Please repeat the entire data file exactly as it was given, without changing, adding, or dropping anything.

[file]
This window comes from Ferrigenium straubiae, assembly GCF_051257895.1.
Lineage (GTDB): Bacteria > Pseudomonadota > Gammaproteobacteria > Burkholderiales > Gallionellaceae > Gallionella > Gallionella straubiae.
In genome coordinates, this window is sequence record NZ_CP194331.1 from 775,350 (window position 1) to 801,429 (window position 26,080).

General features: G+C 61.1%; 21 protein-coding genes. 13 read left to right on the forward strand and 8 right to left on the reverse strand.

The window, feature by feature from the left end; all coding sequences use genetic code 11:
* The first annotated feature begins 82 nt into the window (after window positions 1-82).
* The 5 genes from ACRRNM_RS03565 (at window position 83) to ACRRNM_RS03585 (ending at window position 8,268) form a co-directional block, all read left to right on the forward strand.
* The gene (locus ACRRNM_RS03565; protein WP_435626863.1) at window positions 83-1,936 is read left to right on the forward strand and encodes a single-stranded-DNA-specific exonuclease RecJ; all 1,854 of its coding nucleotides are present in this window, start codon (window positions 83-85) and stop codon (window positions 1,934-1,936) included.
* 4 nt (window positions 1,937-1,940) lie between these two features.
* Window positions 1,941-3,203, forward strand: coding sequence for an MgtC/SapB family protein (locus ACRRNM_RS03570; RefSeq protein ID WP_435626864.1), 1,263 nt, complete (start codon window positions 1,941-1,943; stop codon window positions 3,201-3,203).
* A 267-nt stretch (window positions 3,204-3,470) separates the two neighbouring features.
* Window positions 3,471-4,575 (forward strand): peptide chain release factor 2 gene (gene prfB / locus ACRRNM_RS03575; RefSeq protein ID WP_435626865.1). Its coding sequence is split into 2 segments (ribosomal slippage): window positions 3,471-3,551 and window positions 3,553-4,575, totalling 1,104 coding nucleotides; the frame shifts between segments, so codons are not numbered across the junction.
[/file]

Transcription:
This window comes from Ferrigenium straubiae, assembly GCF_051257895.1.
Lineage (GTDB): Bacteria > Pseudomonadota > Gammaproteobacteria > Burkholderiales > Gallionellaceae > Gallionella > Gallionella straubiae.
In genome coordinates, this window is sequence record NZ_CP194331.1 from 775,350 (window position 1) to 801,429 (window position 26,080).

General features: G+C 61.1%; 21 protein-coding genes. 13 read left to right on the forward strand and 8 right to left on the reverse strand.

The window, feature by feature from the left end; all coding sequences use genetic code 11:
* The first annotated feature begins 82 nt into the window (after window positions 1-82).
* The 5 genes from ACRRNM_RS03565 (at window position 83) to ACRRNM_RS03585 (ending at window position 8,268) form a co-directional block, all read left to right on the forward strand.
* The gene (locus ACRRNM_RS03565; protein WP_435626863.1) at window positions 83-1,936 is read left to right on the forward strand and encodes a single-stranded-DNA-specific exonuclease RecJ; all 1,854 of its coding nucleotides are present in this window, start codon (window positions 83-85) and stop codon (window positions 1,934-1,936) included.
* 4 nt (window positions 1,937-1,940) lie between these two features.
* Window positions 1,941-3,203, forward strand: coding sequence for an MgtC/SapB family protein (locus ACRRNM_RS03570; RefSeq protein ID WP_435626864.1), 1,263 nt, complete (start codon window positions 1,941-1,943; stop codon window positions 3,201-3,203).
* A 267-nt stretch (window positions 3,204-3,470) separates the two neighbouring features.
* Window positions 3,471-4,575 (forward strand): peptide chain release factor 2 gene (gene prfB / locus ACRRNM_RS03575; RefSeq protein ID WP_435626865.1). Its coding sequence is split into 2 segments (ribosomal slippage): window positions 3,471-3,551 and window positions 3,553-4,575, totalling 1,104 coding nucleotides; the frame shifts between segments, so codons are not numbered across the junction.